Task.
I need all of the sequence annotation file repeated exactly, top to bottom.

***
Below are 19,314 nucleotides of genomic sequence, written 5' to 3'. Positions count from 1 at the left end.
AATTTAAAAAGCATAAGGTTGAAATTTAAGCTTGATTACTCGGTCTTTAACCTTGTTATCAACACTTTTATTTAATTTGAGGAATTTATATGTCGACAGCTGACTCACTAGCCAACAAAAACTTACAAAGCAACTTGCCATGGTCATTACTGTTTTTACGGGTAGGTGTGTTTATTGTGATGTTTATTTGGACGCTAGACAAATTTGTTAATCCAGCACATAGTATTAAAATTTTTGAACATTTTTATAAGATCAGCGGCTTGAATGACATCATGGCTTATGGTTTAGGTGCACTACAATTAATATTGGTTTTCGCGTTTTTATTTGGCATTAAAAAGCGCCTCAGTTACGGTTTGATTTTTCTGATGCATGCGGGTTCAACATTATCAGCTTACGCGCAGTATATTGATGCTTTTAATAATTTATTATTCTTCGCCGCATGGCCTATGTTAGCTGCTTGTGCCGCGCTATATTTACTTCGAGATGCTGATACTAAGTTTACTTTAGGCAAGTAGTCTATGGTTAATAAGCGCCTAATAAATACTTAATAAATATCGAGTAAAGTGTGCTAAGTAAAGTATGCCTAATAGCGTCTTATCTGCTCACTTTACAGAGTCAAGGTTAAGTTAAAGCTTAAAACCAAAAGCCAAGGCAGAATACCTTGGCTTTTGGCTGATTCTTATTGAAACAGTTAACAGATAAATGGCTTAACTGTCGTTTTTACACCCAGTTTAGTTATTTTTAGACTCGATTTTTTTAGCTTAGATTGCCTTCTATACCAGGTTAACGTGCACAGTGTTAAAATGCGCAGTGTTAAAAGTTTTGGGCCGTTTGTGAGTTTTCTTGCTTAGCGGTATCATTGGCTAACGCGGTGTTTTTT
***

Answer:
Below are 19,314 nucleotides of genomic sequence, written 5' to 3'. Positions count from 1 at the left end.
AATTTAAAAAGCATAAGGTTGAAATTTAAGCTTGATTACTCGGTCTTTAACCTTGTTATCAACACTTTTATTTAATTTGAGGAATTTATATGTCGACAGCTGACTCACTAGCCAACAAAAACTTACAAAGCAACTTGCCATGGTCATTACTGTTTTTACGGGTAGGTGTGTTTATTGTGATGTTTATTTGGACGCTAGACAAATTTGTTAATCCAGCACATAGTATTAAAATTTTTGAACATTTTTATAAGATCAGCGGCTTGAATGACATCATGGCTTATGGTTTAGGTGCACTACAATTAATATTGGTTTTCGCGTTTTTATTTGGCATTAAAAAGCGCCTCAGTTACGGTTTGATTTTTCTGATGCATGCGGGTTCAACATTATCAGCTTACGCGCAGTATATTGATGCTTTTAATAATTTATTATTCTTCGCCGCATGGCCTATGTTAGCTGCTTGTGCCGCGCTATATTTACTTCGAGATGCTGATACTAAGTTTACTTTAGGCAAGTAGTCTATGGTTAATAAGCGCCTAATAAATACTTAATAAATATCGAGTAAAGTGTGCTAAGTAAAGTATGCCTAATAGCGTCTTATCTGCTCACTTTACAGAGTCAAGGTTAAGTTAAAGCTTAAAACCAAAAGCCAAGGCAGAATACCTTGGCTTTTGGCTGATTCTTATTGAAACAGTTAACAGATAAATGGCTTAACTGTCGTTTTTACACCCAGTTTAGTTATTTTTAGACTCGATTTTTTTAGCTTAGATTGCCTTCTATACCAGGTTAACGTGCACAGTGTTAAAATGCGCAGTGTTAAAAGTTTTGGGCCGTTTGTGAGTTTTCTTGCTTAGCGGTATCATTGGCTAACGCGGTGTTTTTT